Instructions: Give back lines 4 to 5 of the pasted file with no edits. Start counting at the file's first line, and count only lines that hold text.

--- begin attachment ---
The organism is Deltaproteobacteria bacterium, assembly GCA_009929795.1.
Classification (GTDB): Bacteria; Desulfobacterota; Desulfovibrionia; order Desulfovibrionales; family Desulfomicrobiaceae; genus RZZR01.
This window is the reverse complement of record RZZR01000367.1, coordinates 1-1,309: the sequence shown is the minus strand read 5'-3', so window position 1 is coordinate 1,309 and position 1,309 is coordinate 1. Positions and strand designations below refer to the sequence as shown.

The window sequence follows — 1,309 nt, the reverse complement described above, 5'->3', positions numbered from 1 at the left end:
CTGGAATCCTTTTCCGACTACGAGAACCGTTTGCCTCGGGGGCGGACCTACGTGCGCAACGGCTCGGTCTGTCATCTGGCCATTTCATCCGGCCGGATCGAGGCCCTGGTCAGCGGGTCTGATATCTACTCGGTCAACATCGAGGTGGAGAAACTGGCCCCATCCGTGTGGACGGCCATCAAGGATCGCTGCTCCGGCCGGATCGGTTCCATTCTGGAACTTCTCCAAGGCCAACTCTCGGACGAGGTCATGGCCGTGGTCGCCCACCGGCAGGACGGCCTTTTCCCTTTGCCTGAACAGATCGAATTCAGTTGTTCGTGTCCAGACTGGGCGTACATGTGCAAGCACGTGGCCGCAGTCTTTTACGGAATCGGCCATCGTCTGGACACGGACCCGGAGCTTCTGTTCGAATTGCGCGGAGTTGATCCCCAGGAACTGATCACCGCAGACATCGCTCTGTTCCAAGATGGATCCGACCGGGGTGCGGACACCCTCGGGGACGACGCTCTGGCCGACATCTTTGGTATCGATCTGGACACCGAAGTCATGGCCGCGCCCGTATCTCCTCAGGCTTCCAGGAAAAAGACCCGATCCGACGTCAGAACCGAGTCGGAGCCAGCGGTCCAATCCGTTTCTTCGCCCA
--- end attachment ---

The window sequence follows — 1,309 nt, the reverse complement described above, 5'->3', positions numbered from 1 at the left end:
CTGGAATCCTTTTCCGACTACGAGAACCGTTTGCCTCGGGGGCGGACCTACGTGCGCAACGGCTCGGTCTGTCATCTGGCCATTTCATCCGGCCGGATCGAGGCCCTGGTCAGCGGGTCTGATATCTACTCGGTCAACATCGAGGTGGAGAAACTGGCCCCATCCGTGTGGACGGCCATCAAGGATCGCTGCTCCGGCCGGATCGGTTCCATTCTGGAACTTCTCCAAGGCCAACTCTCGGACGAGGTCATGGCCGTGGTCGCCCACCGGCAGGACGGCCTTTTCCCTTTGCCTGAACAGATCGAATTCAGTTGTTCGTGTCCAGACTGGGCGTACATGTGCAAGCACGTGGCCGCAGTCTTTTACGGAATCGGCCATCGTCTGGACACGGACCCGGAGCTTCTGTTCGAATTGCGCGGAGTTGATCCCCAGGAACTGATCACCGCAGACATCGCTCTGTTCCAAGATGGATCCGACCGGGGTGCGGACACCCTCGGGGACGACGCTCTGGCCGACATCTTTGGTATCGATCTGGACACCGAAGTCATGGCCGCGCCCGTATCTCCTCAGGCTTCCAGGAAAAAGACCCGATCCGACGTCAGAACCGAGTCGGAGCCAGCGGTCCAATCCGTTTCTTCGCCCA